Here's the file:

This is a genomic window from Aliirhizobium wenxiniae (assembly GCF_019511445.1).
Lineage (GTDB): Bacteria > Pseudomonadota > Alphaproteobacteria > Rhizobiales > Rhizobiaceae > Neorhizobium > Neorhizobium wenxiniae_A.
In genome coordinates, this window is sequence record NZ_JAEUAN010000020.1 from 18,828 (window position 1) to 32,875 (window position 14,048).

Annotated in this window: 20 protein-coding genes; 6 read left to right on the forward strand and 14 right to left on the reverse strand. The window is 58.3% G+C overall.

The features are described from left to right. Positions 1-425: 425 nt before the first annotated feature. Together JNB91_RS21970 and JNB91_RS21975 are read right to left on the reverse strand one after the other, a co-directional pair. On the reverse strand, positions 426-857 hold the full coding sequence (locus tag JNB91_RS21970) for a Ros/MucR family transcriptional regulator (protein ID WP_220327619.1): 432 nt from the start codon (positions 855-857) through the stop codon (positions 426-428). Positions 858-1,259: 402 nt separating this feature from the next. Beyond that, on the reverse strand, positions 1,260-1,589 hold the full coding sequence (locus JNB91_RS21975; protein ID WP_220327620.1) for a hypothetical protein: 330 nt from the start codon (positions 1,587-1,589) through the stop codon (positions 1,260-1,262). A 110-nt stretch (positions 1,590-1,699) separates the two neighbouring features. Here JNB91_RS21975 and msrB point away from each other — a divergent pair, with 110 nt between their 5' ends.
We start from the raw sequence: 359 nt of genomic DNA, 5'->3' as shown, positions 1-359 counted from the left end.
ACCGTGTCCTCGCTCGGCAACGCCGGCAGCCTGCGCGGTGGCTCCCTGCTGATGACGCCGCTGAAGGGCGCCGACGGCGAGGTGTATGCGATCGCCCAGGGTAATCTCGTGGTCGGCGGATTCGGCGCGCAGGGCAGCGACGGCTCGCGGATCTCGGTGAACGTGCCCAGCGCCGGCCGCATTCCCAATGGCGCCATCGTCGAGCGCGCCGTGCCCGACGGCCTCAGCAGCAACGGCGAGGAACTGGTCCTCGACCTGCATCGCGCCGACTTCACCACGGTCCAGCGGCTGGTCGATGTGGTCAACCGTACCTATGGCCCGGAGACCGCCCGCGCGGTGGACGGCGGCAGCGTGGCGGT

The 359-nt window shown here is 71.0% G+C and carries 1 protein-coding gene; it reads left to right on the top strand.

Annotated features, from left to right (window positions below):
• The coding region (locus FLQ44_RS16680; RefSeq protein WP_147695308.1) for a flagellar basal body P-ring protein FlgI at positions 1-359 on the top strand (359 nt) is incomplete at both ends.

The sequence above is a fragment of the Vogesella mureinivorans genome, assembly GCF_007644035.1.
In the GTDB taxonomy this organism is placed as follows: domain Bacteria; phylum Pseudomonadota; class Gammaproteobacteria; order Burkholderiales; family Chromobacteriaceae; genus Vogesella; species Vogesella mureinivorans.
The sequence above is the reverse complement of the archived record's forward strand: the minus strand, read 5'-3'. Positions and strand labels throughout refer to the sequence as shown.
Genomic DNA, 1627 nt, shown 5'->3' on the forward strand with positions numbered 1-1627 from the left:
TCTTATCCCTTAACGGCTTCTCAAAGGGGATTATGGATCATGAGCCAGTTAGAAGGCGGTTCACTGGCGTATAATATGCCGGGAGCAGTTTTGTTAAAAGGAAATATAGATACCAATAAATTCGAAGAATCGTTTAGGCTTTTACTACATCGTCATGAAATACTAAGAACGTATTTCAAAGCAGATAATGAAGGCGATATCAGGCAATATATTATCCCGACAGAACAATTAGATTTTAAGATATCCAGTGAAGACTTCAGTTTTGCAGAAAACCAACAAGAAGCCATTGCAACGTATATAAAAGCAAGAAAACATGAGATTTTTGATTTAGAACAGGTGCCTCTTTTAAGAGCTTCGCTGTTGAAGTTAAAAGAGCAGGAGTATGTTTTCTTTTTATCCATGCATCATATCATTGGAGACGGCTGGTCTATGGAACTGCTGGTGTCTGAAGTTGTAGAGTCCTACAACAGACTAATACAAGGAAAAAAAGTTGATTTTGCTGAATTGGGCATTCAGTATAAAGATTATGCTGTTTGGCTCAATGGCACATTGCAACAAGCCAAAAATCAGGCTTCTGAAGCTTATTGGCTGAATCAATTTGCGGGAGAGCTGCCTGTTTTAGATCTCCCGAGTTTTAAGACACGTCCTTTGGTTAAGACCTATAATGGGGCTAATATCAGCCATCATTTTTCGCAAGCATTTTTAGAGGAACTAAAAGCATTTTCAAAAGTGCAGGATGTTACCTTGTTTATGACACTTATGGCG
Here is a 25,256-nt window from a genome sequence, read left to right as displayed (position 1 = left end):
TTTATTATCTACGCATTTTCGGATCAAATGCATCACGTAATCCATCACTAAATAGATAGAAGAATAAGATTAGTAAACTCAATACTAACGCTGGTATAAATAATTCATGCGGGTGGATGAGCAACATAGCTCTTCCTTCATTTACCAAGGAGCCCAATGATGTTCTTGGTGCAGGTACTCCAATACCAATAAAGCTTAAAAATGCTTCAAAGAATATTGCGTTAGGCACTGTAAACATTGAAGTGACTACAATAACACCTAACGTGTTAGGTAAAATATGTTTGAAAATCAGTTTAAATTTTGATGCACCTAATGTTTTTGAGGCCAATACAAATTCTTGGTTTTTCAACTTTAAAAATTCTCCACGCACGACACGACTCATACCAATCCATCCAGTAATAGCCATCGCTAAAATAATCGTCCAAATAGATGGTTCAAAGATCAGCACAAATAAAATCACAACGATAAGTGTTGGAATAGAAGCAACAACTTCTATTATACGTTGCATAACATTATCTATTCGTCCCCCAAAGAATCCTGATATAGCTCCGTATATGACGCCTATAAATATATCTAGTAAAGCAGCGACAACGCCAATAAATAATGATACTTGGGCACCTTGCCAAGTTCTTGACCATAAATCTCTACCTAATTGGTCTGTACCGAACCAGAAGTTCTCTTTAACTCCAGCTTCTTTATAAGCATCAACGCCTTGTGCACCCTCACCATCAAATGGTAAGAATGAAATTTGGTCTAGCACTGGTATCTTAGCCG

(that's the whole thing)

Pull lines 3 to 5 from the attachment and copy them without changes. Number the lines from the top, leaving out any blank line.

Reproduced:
In genome coordinates, this window is sequence record NZ_JAEUAN010000020.1 from 18,828 (window position 1) to 32,875 (window position 14,048).

Annotated in this window: 20 protein-coding genes; 6 read left to right on the forward strand and 14 right to left on the reverse strand. The window is 58.3% G+C overall.

The features are described from left to right. Positions 1-425: 425 nt before the first annotated feature. Together JNB91_RS21970 and JNB91_RS21975 are read right to left on the reverse strand one after the other, a co-directional pair. On the reverse strand, positions 426-857 hold the full coding sequence (locus tag JNB91_RS21970) for a Ros/MucR family transcriptional regulator (protein ID WP_220327619.1): 432 nt from the start codon (positions 855-857) through the stop codon (positions 426-428). Positions 858-1,259: 402 nt separating this feature from the next. Beyond that, on the reverse strand, positions 1,260-1,589 hold the full coding sequence (locus JNB91_RS21975; protein ID WP_220327620.1) for a hypothetical protein: 330 nt from the start codon (positions 1,587-1,589) through the stop codon (positions 1,260-1,262). A 110-nt stretch (positions 1,590-1,699) separates the two neighbouring features. Here JNB91_RS21975 and msrB point away from each other — a divergent pair, with 110 nt between their 5' ends.